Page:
>>2572466“Well yes, you’re right on that. I did need to check on our new recruits but i’m not actually an Instructor.”Smile brightly.“It’s Commander, actually.”
>>2572466>strangely enough, im actually the commander of this base>are you the recruits?
‘Close,’ you chuckle, grabbing the clipboard and pad and stepping away with a slight shuffle, ‘I’m the Commander, actually.’You’re instantly met with three sceptical looks. The three of them look to each other, then back to you … and then back to each other … and then back to you again, before taking a step back themselves, rubbing their arms, uncertainty creeping onto their features as they look you up and down. For some reason you suddenly felt … underdressed and inadequate, despite the fact that you were faced with college kids that looked as though they could pass as your underclassmen, dressed in tracksuits and with spots on their hands. The red-haired woman coughs into her fist … and the other one steps forward, fixing you with a scrutinizing look worthy of a prospective mother-in-law surveying a suitor to her daughter.‘Eh … you don’t look like it,’ she states bluntly, squinting as she leaned barely an inch and a half from your chin. ‘Maybe … half a Commander? A third? Not a full Commander, that’s for sure.’‘O-Oi,’ the black-haired young man fretted, raising his hands in an attempt to get the spitfire of a woman to back off. ‘What are you—’‘You think so too, right?’ she inquires confidently and aggressively, glancing at her short-haired friend. ‘A little young, ain’t he?’‘What’re you saying?’ he cautions, throwing you an apologetic look. ‘Those aren’t the kind of things you just let out like that, right? Even if he is only half a—’He catches himself, wincing and turning away.>‘Don’t worry, you’re not the first person to have that opinion … and you definitely won’t be the last.’ (Humour them)>‘Like it or not, I am.’ (Strict)>‘Half a Commander?’ (Take it personally)>Write-In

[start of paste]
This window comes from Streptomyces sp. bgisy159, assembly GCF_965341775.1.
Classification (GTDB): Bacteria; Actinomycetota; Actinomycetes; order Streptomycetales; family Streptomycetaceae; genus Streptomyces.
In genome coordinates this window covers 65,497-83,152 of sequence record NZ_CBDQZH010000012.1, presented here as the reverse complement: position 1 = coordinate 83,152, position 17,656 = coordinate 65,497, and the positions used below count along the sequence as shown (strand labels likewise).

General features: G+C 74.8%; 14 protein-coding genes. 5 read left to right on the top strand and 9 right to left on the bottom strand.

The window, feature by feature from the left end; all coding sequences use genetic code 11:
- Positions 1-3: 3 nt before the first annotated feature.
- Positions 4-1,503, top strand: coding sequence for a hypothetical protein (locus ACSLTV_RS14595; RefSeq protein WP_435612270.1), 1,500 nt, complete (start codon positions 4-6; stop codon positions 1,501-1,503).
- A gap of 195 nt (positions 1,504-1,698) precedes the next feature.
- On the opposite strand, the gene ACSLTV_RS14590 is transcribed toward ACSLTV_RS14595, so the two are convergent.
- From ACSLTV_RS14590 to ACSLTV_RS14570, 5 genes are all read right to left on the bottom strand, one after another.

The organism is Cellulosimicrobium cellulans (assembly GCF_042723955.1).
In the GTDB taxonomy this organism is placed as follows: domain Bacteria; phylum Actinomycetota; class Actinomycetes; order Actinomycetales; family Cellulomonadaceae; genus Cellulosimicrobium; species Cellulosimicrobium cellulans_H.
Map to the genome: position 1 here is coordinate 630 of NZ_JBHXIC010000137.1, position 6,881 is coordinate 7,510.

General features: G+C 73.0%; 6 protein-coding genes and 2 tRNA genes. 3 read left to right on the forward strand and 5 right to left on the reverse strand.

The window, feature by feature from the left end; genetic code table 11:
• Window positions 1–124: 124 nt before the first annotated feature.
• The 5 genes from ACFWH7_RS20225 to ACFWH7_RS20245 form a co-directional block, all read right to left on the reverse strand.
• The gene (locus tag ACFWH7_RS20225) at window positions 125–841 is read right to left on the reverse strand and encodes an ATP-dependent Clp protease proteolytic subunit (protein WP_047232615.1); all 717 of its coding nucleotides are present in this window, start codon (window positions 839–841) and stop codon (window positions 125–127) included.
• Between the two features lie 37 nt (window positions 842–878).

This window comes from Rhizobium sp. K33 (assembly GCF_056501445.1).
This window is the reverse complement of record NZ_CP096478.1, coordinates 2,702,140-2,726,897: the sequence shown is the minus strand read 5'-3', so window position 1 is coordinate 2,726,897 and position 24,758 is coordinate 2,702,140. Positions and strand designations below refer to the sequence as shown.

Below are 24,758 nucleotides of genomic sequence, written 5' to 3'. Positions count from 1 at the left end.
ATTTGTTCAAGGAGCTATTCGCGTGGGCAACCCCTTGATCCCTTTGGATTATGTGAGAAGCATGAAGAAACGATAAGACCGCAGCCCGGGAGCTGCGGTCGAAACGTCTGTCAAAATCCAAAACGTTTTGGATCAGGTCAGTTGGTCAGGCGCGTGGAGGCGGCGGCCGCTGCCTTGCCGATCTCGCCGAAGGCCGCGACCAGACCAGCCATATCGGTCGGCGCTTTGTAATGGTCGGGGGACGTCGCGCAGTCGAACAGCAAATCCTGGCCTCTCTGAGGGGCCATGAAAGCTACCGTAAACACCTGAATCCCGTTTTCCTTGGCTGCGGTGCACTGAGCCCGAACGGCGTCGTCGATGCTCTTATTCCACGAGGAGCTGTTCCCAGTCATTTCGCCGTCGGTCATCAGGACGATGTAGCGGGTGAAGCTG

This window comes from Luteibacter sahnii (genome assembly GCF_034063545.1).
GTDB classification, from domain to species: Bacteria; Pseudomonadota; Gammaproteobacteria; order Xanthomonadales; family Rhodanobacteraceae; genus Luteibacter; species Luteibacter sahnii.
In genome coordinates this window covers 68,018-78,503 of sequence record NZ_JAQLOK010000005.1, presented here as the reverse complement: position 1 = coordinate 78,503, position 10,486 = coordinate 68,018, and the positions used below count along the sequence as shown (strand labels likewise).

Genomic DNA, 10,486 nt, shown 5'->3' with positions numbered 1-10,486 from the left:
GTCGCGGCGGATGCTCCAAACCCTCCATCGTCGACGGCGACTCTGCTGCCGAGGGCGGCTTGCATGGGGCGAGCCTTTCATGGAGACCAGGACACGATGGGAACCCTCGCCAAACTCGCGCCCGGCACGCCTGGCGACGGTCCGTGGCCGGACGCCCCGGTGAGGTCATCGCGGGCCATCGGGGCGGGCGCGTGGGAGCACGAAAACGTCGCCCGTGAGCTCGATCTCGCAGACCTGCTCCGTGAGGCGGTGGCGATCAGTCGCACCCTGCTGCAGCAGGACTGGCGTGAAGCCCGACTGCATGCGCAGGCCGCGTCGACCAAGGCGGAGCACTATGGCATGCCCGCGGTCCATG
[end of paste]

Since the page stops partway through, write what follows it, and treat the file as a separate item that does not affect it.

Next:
>>2572573>‘Like it or not, I am.’that be enough laughing for now
>>2572573>>‘Don’t worry, you’re not the first person to have that opinion … and you definitely won’t be the last.’ (Humour them)
>>2572573>‘Don’t worry, you’re not the first person to have that opinion … and you definitely won’t be the last.’ (Humour them)
>>2572573>Write-In“Won’t be the first time i heard that.”Take off the eyepatch to clean it. To unsettle them abit.“Still, a word of friendly advise. Whatever your opinions are on other people keep them to yourselves and at the very least, be polite. This is the military and rudeness easily becomes insurbodination.”